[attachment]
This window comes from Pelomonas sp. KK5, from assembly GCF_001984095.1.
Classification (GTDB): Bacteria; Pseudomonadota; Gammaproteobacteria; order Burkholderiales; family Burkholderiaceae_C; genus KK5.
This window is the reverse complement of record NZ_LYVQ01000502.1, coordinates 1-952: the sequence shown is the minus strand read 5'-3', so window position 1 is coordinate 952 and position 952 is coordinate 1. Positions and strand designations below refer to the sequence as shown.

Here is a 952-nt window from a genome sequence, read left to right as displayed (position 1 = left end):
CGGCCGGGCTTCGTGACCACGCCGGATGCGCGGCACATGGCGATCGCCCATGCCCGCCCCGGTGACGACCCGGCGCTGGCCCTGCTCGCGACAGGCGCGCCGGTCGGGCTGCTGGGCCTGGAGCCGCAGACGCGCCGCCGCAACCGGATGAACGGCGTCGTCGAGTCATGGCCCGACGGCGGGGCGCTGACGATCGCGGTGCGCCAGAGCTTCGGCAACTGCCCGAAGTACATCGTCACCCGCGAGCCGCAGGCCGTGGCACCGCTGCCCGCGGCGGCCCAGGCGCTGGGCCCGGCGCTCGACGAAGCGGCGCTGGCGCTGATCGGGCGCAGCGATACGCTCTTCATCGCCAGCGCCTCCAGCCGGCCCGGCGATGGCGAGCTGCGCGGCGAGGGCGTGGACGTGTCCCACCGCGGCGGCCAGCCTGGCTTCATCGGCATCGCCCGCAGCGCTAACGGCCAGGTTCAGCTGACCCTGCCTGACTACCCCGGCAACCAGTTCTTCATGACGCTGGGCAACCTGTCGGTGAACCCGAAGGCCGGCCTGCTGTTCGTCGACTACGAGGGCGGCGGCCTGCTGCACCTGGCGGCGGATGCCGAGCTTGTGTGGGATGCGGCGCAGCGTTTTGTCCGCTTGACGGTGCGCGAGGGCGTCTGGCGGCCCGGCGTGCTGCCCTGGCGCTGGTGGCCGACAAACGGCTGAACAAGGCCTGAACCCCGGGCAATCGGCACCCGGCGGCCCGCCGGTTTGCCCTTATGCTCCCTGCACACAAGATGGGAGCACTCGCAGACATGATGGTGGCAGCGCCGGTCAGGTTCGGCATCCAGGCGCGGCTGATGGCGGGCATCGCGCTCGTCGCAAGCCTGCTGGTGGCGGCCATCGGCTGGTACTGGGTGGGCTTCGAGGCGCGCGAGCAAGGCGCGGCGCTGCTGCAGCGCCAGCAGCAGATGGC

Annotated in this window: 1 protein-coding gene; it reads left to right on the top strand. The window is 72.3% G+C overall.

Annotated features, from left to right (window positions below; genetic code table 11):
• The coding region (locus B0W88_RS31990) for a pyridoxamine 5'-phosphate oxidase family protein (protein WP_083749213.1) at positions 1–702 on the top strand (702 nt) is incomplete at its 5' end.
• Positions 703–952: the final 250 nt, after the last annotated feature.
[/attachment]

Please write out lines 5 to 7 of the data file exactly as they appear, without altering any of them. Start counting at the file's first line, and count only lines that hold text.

CGGCCGGGCTTCGTGACCACGCCGGATGCGCGGCACATGGCGATCGCCCATGCCCGCCCCGGTGACGACCCGGCGCTGGCCCTGCTCGCGACAGGCGCGCCGGTCGGGCTGCTGGGCCTGGAGCCGCAGACGCGCCGCCGCAACCGGATGAACGGCGTCGTCGAGTCATGGCCCGACGGCGGGGCGCTGACGATCGCGGTGCGCCAGAGCTTCGGCAACTGCCCGAAGTACATCGTCACCCGCGAGCCGCAGGCCGTGGCACCGCTGCCCGCGGCGGCCCAGGCGCTGGGCCCGGCGCTCGACGAAGCGGCGCTGGCGCTGATCGGGCGCAGCGATACGCTCTTCATCGCCAGCGCCTCCAGCCGGCCCGGCGATGGCGAGCTGCGCGGCGAGGGCGTGGACGTGTCCCACCGCGGCGGCCAGCCTGGCTTCATCGGCATCGCCCGCAGCGCTAACGGCCAGGTTCAGCTGACCCTGCCTGACTACCCCGGCAACCAGTTCTTCATGACGCTGGGCAACCTGTCGGTGAACCCGAAGGCCGGCCTGCTGTTCGTCGACTACGAGGGCGGCGGCCTGCTGCACCTGGCGGCGGATGCCGAGCTTGTGTGGGATGCGGCGCAGCGTTTTGTCCGCTTGACGGTGCGCGAGGGCGTCTGGCGGCCCGGCGTGCTGCCCTGGCGCTGGTGGCCGACAAACGGCTGAACAAGGCCTGAACCCCGGGCAATCGGCACCCGGCGGCCCGCCGGTTTGCCCTTATGCTCCCTGCACACAAGATGGGAGCACTCGCAGACATGATGGTGGCAGCGCCGGTCAGGTTCGGCATCCAGGCGCGGCTGATGGCGGGCATCGCGCTCGTCGCAAGCCTGCTGGTGGCGGCCATCGGCTGGTACTGGGTGGGCTTCGAGGCGCGCGAGCAAGGCGCGGCGCTGCTGCAGCGCCAGCAGCAGATGGC

Annotated in this window: 1 protein-coding gene; it reads left to right on the top strand. The window is 72.3% G+C overall.

Annotated features, from left to right (window positions below; genetic code table 11):